• spec.initContainers[*].securityContext.procMount
  • spec.ephemeralContainers[*].securityContext.procMount

Allowed Values

  • Undefined/nil
  • Default

Seccomp profile must not be explicitly set to Unconfined.

Restricted Fields

  • spec.securityContext.seccompProfile.type
  • spec.containers[*].securityContext.seccompProfile.type
  • spec.initContainers[*].securityContext.seccompProfile.type
  • spec.ephemeralContainers[*].securityContext.seccompProfile.type

Allowed Values

  • Undefined/nil
  • RuntimeDefault
  • Localhost

Sysctls can disable security mechanisms or affect all containers on a host, and should be disallowed except for an allowed "safe" subset. A sysctl is considered safe if it is namespaced in the container or the Pod, and it is isolated from other Pods or processes on the same Node.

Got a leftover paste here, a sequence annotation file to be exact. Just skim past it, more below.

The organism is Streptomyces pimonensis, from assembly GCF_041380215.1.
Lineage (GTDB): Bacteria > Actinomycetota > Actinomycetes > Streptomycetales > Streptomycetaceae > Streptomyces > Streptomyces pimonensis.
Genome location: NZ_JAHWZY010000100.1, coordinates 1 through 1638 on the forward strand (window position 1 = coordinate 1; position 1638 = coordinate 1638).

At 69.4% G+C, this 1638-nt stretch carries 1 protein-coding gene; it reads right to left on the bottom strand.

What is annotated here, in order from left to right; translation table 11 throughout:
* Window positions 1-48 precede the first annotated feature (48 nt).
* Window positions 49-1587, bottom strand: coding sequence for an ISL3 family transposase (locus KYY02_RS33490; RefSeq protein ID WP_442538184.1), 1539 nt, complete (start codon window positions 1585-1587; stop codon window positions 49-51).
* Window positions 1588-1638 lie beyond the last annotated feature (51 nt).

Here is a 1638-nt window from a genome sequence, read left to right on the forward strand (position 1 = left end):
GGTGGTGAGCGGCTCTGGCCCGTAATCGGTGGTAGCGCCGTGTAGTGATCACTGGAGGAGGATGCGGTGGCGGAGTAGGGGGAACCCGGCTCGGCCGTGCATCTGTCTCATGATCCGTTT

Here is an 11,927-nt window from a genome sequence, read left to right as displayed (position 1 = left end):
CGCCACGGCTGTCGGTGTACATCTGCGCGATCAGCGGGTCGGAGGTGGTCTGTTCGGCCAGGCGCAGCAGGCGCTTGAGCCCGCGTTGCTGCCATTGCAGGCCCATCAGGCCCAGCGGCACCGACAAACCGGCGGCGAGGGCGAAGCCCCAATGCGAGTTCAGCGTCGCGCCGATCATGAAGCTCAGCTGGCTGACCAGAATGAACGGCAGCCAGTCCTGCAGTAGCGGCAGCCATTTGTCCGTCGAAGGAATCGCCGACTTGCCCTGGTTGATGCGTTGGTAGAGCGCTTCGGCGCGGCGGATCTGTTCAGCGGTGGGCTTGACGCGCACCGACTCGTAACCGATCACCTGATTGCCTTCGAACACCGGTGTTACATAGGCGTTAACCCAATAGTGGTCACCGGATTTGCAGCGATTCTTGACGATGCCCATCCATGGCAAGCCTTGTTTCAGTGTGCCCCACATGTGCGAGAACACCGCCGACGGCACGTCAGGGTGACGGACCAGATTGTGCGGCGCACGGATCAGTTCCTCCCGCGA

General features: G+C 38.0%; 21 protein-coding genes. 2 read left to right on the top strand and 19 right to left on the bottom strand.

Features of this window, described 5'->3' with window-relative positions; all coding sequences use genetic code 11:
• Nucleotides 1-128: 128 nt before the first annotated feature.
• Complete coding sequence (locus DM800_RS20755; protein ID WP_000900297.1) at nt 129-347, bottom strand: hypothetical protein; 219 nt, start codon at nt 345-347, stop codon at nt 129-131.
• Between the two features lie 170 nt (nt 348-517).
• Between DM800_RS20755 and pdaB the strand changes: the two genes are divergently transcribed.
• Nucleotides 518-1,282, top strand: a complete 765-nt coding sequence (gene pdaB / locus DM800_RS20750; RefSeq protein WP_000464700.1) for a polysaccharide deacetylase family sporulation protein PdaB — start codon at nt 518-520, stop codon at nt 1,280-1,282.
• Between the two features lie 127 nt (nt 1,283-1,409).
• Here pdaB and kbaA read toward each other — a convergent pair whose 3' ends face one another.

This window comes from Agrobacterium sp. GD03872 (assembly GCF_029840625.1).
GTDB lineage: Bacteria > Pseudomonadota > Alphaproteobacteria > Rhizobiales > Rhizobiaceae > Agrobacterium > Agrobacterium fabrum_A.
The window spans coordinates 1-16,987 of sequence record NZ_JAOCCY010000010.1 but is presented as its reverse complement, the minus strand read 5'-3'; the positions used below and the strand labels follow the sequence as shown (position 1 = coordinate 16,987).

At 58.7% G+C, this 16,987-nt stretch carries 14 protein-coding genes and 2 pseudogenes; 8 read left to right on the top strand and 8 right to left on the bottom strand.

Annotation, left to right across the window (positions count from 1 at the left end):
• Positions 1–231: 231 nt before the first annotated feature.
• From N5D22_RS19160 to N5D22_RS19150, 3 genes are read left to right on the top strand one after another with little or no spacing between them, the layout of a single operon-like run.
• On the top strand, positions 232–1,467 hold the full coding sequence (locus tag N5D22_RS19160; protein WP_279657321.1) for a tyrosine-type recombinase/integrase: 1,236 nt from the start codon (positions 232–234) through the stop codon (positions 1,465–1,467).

Restricted Fields

  • spec.securityContext.sysctls[*].name

Allowed Values

  • Undefined/nil
  • kernel.shm_rmid_forced
  • net.ipv4.ip_local_port_range
  • net.ipv4.ip_unprivileged_port_start
  • net.ipv4.tcp_syncookies
  • net.ipv4.ping_group_range
  • net.ipv4.ip_local_reserved_ports (since Kubernetes 1.27)
  • net.ipv4.tcp_keepalive_time (since Kubernetes 1.29)
  • net.ipv4.tcp_fin_timeout (since Kubernetes 1.29)
  • net.ipv4.tcp_keepalive_intvl (since Kubernetes 1.29)
  • net.ipv4.tcp_keepalive_probes (since Kubernetes 1.29)


The Restricted policy is aimed at enforcing current Pod hardening best practices, at the expense of some compatibility. It is targeted at operators and developers of security-critical applications, as well as lower-trust users. The following listed controls should be enforced/disallowed:

Restricted policy specification
Everything from the baseline profile.
Volume Types

The restricted policy only permits the following volume types.